Another two possible mechanisms of apigenin inhibition are blockage of the src, MAPK/p38 kinase pathway and ROS generation. Cellular signaling pathways such as protein kinase C, src or p38 kinase are necessary for EBV reactivation [53, 54]. Recently, we found that ROS plays a crucial role in EBV reactivation following N-methyl-N'-nitro-N-nitrosoguanidine (MNNG) treatment [55]. Apigenin can block the src, PKC and p38 signaling pathways [56, 57]. It is also shown to be a strong ROS scavenger [58]. It is reasonable to propose that apigenin acts to inhibit EBV reactivation through some of these mechanisms. Further studies are in progress.

Development of cancer treatments to improve survival and the quality of life of cancer patients is an important issue, especially during the past three decades. The major treatments for cancer include chemotherapy, surgery, radiation and immunotherapy. Recently, the concept, so-called “antimicrobial adjuvant therapy”, has been proposed to treat virus-related malignancies. For treatment of EBV-associated cancer, induction-lytic or anti-EBV strategies are studied for the treatment of EBV-related malignancies. The former strategy is more effective on regression of tumors, however, the escaping tumor cells may become more malignant because the expression of EBV lytic proteins in an abortive lytic state can cause genome instability and then increased tumorigenesis. In addition, although an anti-EBV strategy is weak on tumor remission, the patients have less risk from escaping EBV-lytic cells. In other words, the anti-EBV strategy is more suitable for prevention. In recent years, the concept of chemoprevention has been growing rapidly in oncology. This focuses on the prevention of cancer using natural or synthetic compounds. Apigenin is a natural plant flavone and it was first shown to have chemopreventive properties by Birt et al. [59]. Until now, apigenin has been found to have several anti-cancer functions: anti-oxidant, anti-mutagenic, anti-proliferative, anti-carcinogenic and anti-progression properties [24]. We believe that through these anti-cancer properties, combined with the anti-EBV effect, apigenin will provide a more profound benefit in chemoprevention and therapy of EBV-related malignancies.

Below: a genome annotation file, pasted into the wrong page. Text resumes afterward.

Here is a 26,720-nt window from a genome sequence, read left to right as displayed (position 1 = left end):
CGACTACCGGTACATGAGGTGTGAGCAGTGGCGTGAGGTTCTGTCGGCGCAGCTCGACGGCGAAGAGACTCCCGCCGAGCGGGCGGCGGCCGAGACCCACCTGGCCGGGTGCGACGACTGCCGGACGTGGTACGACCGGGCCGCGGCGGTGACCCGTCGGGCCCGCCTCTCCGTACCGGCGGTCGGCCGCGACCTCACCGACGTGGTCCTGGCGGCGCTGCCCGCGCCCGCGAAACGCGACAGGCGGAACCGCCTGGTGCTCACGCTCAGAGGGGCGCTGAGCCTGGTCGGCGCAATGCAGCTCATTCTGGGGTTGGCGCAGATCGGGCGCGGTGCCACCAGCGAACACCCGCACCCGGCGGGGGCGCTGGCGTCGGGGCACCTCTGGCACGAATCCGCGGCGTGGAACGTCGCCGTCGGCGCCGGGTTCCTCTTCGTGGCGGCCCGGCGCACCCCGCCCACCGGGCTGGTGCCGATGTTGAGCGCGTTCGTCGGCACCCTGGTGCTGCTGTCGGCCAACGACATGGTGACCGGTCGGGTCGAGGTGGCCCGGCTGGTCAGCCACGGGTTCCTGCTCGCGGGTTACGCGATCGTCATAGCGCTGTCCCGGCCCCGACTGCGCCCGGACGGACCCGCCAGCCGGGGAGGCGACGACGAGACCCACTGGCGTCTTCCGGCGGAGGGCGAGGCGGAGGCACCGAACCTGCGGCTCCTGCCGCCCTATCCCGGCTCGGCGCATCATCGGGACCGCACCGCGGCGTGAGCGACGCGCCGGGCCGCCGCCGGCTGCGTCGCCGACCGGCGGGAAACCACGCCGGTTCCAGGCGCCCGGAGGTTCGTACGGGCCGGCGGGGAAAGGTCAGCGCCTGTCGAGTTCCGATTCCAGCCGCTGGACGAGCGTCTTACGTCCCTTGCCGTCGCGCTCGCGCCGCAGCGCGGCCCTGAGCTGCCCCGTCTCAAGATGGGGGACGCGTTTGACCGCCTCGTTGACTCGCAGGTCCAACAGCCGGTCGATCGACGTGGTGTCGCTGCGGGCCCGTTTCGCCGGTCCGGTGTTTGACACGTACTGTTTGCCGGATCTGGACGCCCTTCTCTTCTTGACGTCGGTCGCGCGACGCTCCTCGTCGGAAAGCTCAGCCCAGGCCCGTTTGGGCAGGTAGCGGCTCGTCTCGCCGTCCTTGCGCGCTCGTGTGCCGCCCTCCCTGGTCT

Compared to the numerous studies focused on anticancer and antioxidation, the antiviral activities of apigenin have been less well studied. In fact, there are some studies suggesting that apigenin has anti-viral activity against other viruses [40, 60]. It is worthy of further study further to determine whether apigenin has an inhibitory effect on various other families of viruses.


In this study, we found that the flavonoid apigenin inhibits EBV reactivation by repressing EBV IE promoter Zp and Rp activities. This finding may provide useful information for drug development and apigenin may be an alternative choice for therapy and prevention of EBV-related malignancies.





Burkitt’s lymphoma


Cytotoxicity concentration



IE proteins: 

Immediate early protein




Nasopharyngeal carcinoma


Sodium butyrate





We thank Dr Tim J. Harrison (UCL Medical School, London, U.K.) for critical reviews and comments on the paper.